In article <firstname.lastname@example.org>, jtaylor
> John McHarry <email@example.com> wrote in message
>> On Sun, 03 Apr 2005 16:45:51 -0700, Lisa Minter wrote:
>>> Word From on High: Jam Cell Calls
>>> Four churches in Mexico have unobtrusively installed Israeli-made
>>> cell-phone jammers to thwart those who don't seem to understand they
>>> should turn the things off during services or weddings. They're not
>>> the only ones to install the jammers.
>> This is kind of old news. Jammers are illegal in the US, but if I were
>> building or extensively remodeling a theatre, church, etc., I would
>> make it into a Faraday cage. Done right, it is also good insulation.
> And so we have a situation where it is not the act that is illegal,
> but the method.
> Would those who so quickly hope for a lawsuit to arise from a jammer
> interfering with an emergency wireless telephone call also claim that
> a building so constructed would similarly be grounds for action?
In the U.S. *operating* an unlicensed transmitter is, with a few
exceptions, contrary to law. _Operating_ a transmitter, whether
licensed or otherwise, to "deliberately interfere" with the operation
of another licensed transmitter is contrary to law.
Pure "passive" measures, however, are *NOT* proscribed by law. Among
other reasons, because your signal has no 'right' of transit across
somebody else's private property.
Engaging in a legally proscribed activity that has the side-effect of
"danger to life and limb" of un-involved third parties _does_ open one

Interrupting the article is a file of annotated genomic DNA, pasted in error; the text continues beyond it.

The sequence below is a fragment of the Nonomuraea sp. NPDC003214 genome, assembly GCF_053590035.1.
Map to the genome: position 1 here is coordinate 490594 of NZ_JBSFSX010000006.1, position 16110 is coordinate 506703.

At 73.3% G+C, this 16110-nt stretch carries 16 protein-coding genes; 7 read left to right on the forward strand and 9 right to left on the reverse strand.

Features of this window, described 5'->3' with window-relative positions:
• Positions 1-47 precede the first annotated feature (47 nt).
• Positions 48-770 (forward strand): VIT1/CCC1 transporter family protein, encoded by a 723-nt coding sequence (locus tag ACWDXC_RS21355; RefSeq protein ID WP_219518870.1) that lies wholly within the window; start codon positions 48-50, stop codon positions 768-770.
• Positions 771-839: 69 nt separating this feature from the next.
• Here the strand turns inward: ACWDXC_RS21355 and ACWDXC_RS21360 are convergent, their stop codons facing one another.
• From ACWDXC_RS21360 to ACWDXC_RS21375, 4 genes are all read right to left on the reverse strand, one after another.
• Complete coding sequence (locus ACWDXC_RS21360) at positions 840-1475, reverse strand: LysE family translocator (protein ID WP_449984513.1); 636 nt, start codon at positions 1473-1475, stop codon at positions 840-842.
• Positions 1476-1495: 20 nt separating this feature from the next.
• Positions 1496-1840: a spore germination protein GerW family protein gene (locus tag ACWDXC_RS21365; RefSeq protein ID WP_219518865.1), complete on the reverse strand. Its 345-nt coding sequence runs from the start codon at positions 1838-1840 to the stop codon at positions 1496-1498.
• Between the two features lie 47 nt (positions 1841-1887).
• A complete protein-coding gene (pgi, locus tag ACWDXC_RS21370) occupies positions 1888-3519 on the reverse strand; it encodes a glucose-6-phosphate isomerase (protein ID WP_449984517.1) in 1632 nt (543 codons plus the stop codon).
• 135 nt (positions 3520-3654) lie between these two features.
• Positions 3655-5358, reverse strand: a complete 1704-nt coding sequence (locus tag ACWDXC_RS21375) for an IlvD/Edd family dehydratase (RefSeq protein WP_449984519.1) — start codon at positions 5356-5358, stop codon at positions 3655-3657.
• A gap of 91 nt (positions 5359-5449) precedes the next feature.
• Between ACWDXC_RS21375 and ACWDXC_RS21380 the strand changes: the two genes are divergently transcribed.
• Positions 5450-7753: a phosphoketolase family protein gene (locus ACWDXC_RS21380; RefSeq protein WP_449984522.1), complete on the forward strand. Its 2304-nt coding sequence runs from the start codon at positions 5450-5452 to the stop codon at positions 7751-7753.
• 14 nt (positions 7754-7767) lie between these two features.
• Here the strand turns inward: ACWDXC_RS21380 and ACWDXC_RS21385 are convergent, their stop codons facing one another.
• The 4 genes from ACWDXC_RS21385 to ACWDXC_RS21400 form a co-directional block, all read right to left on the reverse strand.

up to civil suit from those who suffered adverse consequences from the
_proscribed_ activity -- as well as the risk of criminal prosecution
for those actions.
An aside, I have direct knowledge of one church that actually Faraday
caged their sanctuary. In fact, they did it nearly *FORTY* years ago,
now. They were undergoing change from 'traditional' to 'modern' style
of services, including a complete remodel of the sanctuary -- with a
very "open" area for the ministers, etc. No podium, lectern, etc.
So, they went with _wireless_ microphones feeding the P.A. system.
All the various changes were perceived to be a -major- improvement,
attendance was climbing, more younger people were being drawn in,
etc. etc. Then there was a momentous Sunday morning, when somebody
with a high-powered mobile radio (probably an illegal CB rig) drove
down the street, during the sermon. There was a "most unfortunate"
juxtaposition of his language over the minister's sermon, as his
transmission overloaded the receiver for the PA system. There wasn't
any practical way to eliminate the wireless mic's, while retaining the
'character' of the new-style services, so they _did_ shield the entire
sanctuary to prevent any recurrence.